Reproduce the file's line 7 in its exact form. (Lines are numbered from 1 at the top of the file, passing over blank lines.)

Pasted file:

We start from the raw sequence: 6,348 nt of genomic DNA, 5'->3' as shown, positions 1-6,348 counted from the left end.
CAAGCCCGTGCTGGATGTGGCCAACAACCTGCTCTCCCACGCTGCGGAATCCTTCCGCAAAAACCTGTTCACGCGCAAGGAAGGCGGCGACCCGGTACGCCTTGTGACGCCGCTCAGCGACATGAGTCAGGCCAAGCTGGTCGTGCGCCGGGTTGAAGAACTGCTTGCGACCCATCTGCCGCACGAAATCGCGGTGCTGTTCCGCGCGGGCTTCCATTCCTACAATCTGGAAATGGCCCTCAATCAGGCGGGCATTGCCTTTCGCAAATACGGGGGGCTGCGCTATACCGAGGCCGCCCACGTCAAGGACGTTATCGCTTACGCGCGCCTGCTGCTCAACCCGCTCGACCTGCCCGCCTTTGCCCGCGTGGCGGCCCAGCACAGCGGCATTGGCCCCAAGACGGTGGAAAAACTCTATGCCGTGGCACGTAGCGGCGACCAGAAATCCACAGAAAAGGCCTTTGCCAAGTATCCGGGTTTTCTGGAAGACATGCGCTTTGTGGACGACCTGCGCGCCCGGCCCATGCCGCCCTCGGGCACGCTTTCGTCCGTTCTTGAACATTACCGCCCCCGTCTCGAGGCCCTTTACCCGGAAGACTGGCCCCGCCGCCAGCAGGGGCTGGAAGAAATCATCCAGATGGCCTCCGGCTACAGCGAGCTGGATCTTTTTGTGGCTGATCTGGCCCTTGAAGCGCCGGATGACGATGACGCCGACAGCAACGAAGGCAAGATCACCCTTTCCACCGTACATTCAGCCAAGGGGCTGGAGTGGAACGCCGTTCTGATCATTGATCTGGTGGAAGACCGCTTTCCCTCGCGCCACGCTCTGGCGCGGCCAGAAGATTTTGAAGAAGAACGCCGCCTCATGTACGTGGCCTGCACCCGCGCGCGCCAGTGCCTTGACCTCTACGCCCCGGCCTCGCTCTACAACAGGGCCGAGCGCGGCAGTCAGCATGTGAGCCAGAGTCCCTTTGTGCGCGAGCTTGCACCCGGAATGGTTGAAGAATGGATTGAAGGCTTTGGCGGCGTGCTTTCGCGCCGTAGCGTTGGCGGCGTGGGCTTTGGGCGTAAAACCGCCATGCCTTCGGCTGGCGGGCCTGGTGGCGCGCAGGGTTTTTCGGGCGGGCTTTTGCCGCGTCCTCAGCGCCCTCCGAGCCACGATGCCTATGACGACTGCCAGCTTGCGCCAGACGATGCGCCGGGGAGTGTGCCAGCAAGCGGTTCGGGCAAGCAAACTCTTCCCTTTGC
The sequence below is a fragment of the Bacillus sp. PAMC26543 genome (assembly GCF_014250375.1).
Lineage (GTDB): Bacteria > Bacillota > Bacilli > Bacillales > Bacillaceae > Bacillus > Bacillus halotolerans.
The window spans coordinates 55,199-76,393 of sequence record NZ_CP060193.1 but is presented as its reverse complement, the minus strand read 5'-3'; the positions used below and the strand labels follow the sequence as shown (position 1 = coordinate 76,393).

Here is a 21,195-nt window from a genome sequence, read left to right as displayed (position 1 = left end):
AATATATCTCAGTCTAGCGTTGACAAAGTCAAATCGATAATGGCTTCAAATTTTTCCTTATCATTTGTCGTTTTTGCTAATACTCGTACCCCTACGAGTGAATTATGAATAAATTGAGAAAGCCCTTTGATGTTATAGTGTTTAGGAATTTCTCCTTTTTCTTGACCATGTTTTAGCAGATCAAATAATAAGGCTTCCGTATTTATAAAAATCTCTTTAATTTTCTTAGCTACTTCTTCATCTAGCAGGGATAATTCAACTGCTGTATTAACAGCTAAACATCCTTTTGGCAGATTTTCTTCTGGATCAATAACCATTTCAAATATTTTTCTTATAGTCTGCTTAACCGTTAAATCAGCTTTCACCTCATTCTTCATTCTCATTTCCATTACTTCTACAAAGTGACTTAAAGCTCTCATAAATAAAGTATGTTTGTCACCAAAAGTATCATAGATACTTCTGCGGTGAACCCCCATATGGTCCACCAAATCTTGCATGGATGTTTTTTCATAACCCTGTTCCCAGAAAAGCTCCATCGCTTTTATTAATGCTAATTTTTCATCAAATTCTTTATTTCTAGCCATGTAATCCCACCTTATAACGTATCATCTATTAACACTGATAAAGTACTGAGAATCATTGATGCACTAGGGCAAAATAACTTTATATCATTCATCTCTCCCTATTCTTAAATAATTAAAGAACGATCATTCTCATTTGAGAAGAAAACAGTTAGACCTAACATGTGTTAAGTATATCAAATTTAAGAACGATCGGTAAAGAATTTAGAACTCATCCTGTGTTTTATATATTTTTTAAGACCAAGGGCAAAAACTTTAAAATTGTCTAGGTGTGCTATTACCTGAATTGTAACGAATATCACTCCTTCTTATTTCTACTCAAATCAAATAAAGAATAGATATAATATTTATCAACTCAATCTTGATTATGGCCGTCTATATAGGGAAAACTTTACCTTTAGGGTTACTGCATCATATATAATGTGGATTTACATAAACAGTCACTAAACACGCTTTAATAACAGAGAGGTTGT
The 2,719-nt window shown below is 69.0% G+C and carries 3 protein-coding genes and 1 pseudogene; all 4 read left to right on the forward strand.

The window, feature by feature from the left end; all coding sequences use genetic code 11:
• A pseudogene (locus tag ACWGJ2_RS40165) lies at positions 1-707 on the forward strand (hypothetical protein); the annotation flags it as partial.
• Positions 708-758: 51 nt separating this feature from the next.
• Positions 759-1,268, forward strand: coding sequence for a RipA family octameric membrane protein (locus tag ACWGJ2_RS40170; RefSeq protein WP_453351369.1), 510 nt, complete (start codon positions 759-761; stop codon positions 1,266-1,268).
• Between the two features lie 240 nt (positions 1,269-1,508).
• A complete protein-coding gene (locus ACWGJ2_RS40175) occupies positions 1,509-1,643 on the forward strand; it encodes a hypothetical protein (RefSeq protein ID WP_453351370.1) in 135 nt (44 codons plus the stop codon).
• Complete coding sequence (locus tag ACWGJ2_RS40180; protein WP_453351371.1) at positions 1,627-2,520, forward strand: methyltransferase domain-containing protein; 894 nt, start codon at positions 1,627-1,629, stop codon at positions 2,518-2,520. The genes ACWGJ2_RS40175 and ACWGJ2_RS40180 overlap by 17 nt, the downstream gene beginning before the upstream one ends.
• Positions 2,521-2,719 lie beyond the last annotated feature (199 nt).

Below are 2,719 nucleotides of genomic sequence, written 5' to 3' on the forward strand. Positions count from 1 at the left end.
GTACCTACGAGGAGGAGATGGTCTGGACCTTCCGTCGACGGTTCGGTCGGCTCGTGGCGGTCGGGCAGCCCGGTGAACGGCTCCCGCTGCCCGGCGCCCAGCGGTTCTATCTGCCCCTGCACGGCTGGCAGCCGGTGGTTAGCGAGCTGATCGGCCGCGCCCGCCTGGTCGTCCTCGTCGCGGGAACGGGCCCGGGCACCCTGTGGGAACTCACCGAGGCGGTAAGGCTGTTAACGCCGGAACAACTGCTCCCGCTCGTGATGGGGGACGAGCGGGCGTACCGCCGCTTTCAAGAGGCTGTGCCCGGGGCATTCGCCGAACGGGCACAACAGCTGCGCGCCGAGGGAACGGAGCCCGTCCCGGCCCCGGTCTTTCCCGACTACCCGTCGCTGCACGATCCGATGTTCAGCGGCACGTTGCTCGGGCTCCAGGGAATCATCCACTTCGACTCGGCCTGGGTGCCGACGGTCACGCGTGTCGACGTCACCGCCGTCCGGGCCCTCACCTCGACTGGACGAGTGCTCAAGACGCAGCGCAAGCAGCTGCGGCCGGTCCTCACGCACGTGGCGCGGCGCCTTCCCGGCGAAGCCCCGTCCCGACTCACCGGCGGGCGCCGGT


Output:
AATATATCTCAGTCTAGCGTTGACAAAGTCAAATCGATAATGGCTTCAAATTTTTCCTTATCATTTGTCGTTTTTGCTAATACTCGTACCCCTACGAGTGAATTATGAATAAATTGAGAAAGCCCTTTGATGTTATAGTGTTTAGGAATTTCTCCTTTTTCTTGACCATGTTTTAGCAGATCAAATAATAAGGCTTCCGTATTTATAAAAATCTCTTTAATTTTCTTAGCTACTTCTTCATCTAGCAGGGATAATTCAACTGCTGTATTAACAGCTAAACATCCTTTTGGCAGATTTTCTTCTGGATCAATAACCATTTCAAATATTTTTCTTATAGTCTGCTTAACCGTTAAATCAGCTTTCACCTCATTCTTCATTCTCATTTCCATTACTTCTACAAAGTGACTTAAAGCTCTCATAAATAAAGTATGTTTGTCACCAAAAGTATCATAGATACTTCTGCGGTGAACCCCCATATGGTCCACCAAATCTTGCATGGATGTTTTTTCATAACCCTGTTCCCAGAAAAGCTCCATCGCTTTTATTAATGCTAATTTTTCATCAAATTCTTTATTTCTAGCCATGTAATCCCACCTTATAACGTATCATCTATTAACACTGATAAAGTACTGAGAATCATTGATGCACTAGGGCAAAATAACTTTATATCATTCATCTCTCCCTATTCTTAAATAATTAAAGAACGATCATTCTCATTTGAGAAGAAAACAGTTAGACCTAACATGTGTTAAGTATATCAAATTTAAGAACGATCGGTAAAGAATTTAGAACTCATCCTGTGTTTTATATATTTTTTAAGACCAAGGGCAAAAACTTTAAAATTGTCTAGGTGTGCTATTACCTGAATTGTAACGAATATCACTCCTTCTTATTTCTACTCAAATCAAATAAAGAATAGATATAATATTTATCAACTCAATCTTGATTATGGCCGTCTATATAGGGAAAACTTTACCTTTAGGGTTACTGCATCATATATAATGTGGATTTACATAAACAGTCACTAAACACGCTTTAATAACAGAGAGGTTGT